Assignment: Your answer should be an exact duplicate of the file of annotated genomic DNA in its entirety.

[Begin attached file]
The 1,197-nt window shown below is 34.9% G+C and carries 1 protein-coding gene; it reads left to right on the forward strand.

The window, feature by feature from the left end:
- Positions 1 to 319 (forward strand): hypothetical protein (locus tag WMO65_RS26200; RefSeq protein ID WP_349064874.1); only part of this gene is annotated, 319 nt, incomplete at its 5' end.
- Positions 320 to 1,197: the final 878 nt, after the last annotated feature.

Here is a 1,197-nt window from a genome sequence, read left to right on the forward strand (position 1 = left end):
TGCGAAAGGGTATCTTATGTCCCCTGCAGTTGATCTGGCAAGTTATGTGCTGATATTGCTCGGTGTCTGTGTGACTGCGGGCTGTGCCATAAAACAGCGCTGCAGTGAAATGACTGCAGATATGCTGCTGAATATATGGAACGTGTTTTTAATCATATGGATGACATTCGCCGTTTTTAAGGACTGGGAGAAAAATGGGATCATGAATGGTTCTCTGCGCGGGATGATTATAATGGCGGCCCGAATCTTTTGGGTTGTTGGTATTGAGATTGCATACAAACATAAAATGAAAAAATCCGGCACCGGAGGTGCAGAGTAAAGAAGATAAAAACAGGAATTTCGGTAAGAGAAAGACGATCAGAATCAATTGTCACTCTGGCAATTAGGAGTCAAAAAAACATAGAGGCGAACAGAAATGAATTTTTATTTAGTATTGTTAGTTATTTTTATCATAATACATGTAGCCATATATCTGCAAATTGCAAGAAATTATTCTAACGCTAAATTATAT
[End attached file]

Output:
The 1,197-nt window shown below is 34.9% G+C and carries 1 protein-coding gene; it reads left to right on the forward strand.

The window, feature by feature from the left end:
- Positions 1 to 319 (forward strand): hypothetical protein (locus tag WMO65_RS26200; RefSeq protein ID WP_349064874.1); only part of this gene is annotated, 319 nt, incomplete at its 5' end.
- Positions 320 to 1,197: the final 878 nt, after the last annotated feature.

Here is a 1,197-nt window from a genome sequence, read left to right on the forward strand (position 1 = left end):
TGCGAAAGGGTATCTTATGTCCCCTGCAGTTGATCTGGCAAGTTATGTGCTGATATTGCTCGGTGTCTGTGTGACTGCGGGCTGTGCCATAAAACAGCGCTGCAGTGAAATGACTGCAGATATGCTGCTGAATATATGGAACGTGTTTTTAATCATATGGATGACATTCGCCGTTTTTAAGGACTGGGAGAAAAATGGGATCATGAATGGTTCTCTGCGCGGGATGATTATAATGGCGGCCCGAATCTTTTGGGTTGTTGGTATTGAGATTGCATACAAACATAAAATGAAAAAATCCGGCACCGGAGGTGCAGAGTAAAGAAGATAAAAACAGGAATTTCGGTAAGAGAAAGACGATCAGAATCAATTGTCACTCTGGCAATTAGGAGTCAAAAAAACATAGAGGCGAACAGAAATGAATTTTTATTTAGTATTGTTAGTTATTTTTATCATAATACATGTAGCCATATATCTGCAAATTGCAAGAAATTATTCTAACGCTAAATTATAT